I don't have a foot switch yet, but I do have an ultrasonic sensor which came with the starter kit I got from Elegoo. So I thought I could use a motion sensor activated by my foot to send the message.

      I've created the circuit on a breadboard using a MIDI USB library I was able to create a very simple sketch to send the MIDI message.

      I plugged the USB from the Leonardo into the USB hub and the PC recognized it as a MIDI device! I used GO auto-detect feature, moved my foot in front of the sensor, and that was all there was to it. Now all I have to do is move my foot whenever I want to change combinations without moving my hands off the keyboard.

      Of course it isn't ideal. I do have a foot switch on order. Also I have a breadboard and a micro controller on the floor with jumper wires. Not very pretty or durable. But before that becomes an issue, maybe I'll have some success re-MIDIfying my Rodgers console.


      • jbird604
        jbird604 commented
        Editing a comment
        That is awesome! Glad it worked out so well for you. You'll be the resident MIDI pro soon!

      The 830 is supposed to have a sostenuto function, and has a kick switch mounted on one of the expression pedals to perform this function. Look for it.

      In a PM you asked "Specifically I'm wondering if I can decode the output from the board that handles the keyboards using the existing ribbon connectors from the boards without having to do a ton of soldering." Rodgers data stream was proprietary and did not follow any sort of a standard protocol. So I don't know of any way to tap into it without a custom designed circuit. Surely designing that is more work than wiring the MIDI input board.

      The data scheme of this organ and others of the series for input data is a 3-wire connection providing clock, data, and strobe using 8-bit shift registers wired in sequence; for the input stream like keyboards the shift register provide parallel inputs from the keys, the clock moves the data through the serial stream, and the output comes on the data line. The strobe signal tells the shift registers when to bring the data in from the parallel inputs. Changes in the data are ignored when the strobe is not active.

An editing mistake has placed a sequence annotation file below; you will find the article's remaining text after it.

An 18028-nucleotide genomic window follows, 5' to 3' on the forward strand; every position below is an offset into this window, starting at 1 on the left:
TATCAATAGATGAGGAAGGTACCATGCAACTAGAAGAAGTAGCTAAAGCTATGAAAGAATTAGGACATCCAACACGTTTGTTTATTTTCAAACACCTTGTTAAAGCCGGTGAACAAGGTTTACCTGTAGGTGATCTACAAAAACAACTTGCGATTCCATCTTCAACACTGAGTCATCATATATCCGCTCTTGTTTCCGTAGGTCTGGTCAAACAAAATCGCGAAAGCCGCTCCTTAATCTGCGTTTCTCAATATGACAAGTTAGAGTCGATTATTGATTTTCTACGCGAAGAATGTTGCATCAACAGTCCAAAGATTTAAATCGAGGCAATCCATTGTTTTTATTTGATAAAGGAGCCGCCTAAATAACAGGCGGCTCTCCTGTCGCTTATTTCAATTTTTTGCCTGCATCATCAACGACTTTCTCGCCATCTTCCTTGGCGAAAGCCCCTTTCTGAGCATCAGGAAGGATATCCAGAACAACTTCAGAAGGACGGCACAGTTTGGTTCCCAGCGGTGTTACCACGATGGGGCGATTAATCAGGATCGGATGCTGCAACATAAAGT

• tbeck
        tbeck commented
        Editing a comment
        Thanks Toodles. I have a basic idea how shift registers work, and I realize it would be too much work to figure it out. I've never done any soldering and I don't know how long it would take me to become proficient enough to be able to do 2 manuals and pedal. Maybe I can hire someone.

      I realize this should probably two threads: midifying the Rodgers, and working to provide some additional MIDI controls to my two-keyboard alternative setup.

      In any case, I've been working on BWV 590, the Pastorale in F. Only the first part has a pedal part. It's very simple, mostly pedalpoint with very long held notes. I don't have a pedalboard with my two MIDI keyboards, so it is frustrating not to be able to play the entire piece properly. Well, outside of my poor technique, that is.